Telehealth Technology for Seniors: Appointments Can Now Be as Simple as Downloading an App

aging in place technologyWhen you’re taking your loved one to the doctor for something like an annual check-up or an X-ray, there’s value in heading across town and sitting down to wait for an in-person appointment. But whenever my grandmother would have a minor symptom like an unusual mole, we’d take her to the doctor’s office for an appointment that would only last a few minutes—long enough for the doctor to say that she had nothing to be concerned about, and send us home. It seems like if we could have just sent a quick photo over to the doctor for a look, everyone could have been spared an enormous amount of time and stress and worry. With the advent of telehealth technology, now that is possible.

This new technology is often referred to as “telemedicine”; it’s a pretty broad term, but essentially it’s live video appointments that connect licensed doctors to patients for a consultation on non-emergency health problems, such as sinus issues, cold symptoms, dermatology questions, and more. Patients can access these services through the Internet, or on their phone or tablet with mobile apps. Virtual services do not replace the patient’s relationship with their primary healthcare provider, and they won’t be visiting the same doctor each time. It just serves as a backup offering 24/7/365 healthcare support in case they need it—which can be especially advantageous to older adults aging at home, and to the caregivers who would normally be taking them to and from doctor’s appointments. So, which kinds of health issues can be “telehealth-ed”?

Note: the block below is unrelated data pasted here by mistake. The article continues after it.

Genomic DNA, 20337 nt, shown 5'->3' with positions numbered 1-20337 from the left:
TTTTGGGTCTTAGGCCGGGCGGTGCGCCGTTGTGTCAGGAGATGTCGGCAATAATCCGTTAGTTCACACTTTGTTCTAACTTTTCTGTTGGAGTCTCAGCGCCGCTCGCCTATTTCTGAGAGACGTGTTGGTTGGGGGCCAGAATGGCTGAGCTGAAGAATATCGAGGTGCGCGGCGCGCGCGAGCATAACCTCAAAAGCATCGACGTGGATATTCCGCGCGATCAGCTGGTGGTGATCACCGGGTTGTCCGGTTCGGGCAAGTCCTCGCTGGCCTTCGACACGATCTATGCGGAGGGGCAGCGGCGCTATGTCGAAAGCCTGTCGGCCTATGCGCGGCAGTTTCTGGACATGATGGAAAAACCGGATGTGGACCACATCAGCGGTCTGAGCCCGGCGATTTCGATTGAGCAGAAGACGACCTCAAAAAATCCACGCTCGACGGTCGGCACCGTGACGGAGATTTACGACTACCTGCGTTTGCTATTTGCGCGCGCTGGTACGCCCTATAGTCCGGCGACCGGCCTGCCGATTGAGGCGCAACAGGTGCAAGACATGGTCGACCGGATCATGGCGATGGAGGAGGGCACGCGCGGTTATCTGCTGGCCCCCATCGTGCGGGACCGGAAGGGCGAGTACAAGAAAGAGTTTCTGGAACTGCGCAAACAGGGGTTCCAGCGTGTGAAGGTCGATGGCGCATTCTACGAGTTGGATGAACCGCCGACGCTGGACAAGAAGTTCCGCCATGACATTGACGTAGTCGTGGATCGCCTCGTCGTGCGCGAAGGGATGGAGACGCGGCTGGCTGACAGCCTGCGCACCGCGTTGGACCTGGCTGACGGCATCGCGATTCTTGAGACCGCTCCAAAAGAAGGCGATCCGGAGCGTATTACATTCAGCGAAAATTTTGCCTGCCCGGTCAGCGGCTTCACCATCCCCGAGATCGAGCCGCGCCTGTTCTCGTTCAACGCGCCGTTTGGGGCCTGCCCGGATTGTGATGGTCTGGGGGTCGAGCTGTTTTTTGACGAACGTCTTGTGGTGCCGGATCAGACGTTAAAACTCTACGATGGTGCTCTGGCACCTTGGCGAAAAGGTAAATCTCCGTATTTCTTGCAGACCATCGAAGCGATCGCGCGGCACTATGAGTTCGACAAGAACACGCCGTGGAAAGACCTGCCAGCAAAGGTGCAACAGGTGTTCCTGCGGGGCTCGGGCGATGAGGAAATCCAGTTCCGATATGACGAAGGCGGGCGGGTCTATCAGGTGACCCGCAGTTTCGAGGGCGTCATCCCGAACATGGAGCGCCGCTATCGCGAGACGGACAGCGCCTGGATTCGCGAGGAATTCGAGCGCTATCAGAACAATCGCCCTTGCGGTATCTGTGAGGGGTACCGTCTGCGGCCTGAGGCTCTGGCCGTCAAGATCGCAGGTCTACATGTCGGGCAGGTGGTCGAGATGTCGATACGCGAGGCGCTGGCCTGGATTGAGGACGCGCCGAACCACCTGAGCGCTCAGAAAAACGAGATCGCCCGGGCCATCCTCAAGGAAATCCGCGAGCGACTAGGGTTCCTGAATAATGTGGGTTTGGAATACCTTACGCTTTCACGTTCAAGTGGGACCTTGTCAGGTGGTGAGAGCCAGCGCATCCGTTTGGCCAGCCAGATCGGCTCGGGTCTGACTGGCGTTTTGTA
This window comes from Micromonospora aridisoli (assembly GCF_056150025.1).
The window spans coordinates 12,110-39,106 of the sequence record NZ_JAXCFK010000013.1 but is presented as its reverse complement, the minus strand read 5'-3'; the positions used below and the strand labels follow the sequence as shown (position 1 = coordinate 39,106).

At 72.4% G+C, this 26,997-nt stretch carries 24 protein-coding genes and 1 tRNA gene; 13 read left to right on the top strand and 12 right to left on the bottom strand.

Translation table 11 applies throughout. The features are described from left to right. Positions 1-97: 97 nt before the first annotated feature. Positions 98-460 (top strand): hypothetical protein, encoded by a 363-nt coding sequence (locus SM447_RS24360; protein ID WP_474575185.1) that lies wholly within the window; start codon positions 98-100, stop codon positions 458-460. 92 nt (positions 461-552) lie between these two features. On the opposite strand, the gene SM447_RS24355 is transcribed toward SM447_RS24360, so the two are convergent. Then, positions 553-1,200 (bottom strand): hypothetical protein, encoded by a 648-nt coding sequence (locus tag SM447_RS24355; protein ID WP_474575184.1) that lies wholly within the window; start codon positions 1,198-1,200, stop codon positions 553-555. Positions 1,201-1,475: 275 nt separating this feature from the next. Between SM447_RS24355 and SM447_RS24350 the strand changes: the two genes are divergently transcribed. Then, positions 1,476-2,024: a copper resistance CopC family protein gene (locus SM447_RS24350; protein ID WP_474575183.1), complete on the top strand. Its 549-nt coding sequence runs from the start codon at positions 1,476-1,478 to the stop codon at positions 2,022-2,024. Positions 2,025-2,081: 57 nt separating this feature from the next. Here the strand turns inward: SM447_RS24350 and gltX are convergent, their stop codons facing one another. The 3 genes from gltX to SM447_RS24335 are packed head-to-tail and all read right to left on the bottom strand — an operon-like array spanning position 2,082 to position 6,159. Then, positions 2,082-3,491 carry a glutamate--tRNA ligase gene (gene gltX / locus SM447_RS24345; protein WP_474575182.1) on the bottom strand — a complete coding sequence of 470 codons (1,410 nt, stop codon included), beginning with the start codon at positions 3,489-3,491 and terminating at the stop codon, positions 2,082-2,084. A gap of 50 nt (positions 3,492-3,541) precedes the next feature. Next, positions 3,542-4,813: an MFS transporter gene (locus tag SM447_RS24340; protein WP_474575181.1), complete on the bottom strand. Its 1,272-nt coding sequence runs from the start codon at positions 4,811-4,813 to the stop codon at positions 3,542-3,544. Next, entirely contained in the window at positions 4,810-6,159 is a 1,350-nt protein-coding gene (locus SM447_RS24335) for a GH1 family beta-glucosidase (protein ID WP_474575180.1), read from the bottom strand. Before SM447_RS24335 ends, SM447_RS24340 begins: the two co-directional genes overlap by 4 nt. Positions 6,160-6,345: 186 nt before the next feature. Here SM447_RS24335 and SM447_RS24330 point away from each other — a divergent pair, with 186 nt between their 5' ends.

When—and Where—to Use Telemedicine

Telehealth is clearly advantageous for those with limited mobility or access to transportation—like aging adults living at home. It has also gained traction in rural areas where specialists might not be available for an in-person consultation. The growing popularity of telemedicine in rural areas could be explained, in part, by the fact that a patient’s insurance is generally more likely to cover telehealth services if they live outside the city limits.

To decide “when” to use telemedicine, take into consideration the severity of your loved one’s symptoms. Usually minor issues can be treated through a virtual appointment. Some health care issues that are often handled virtually include:

  • Sinus infections
  • Sore throat
  • Dermatology questions, like rashes or unusual moles
  • Mental health issues—usually anxiety and depression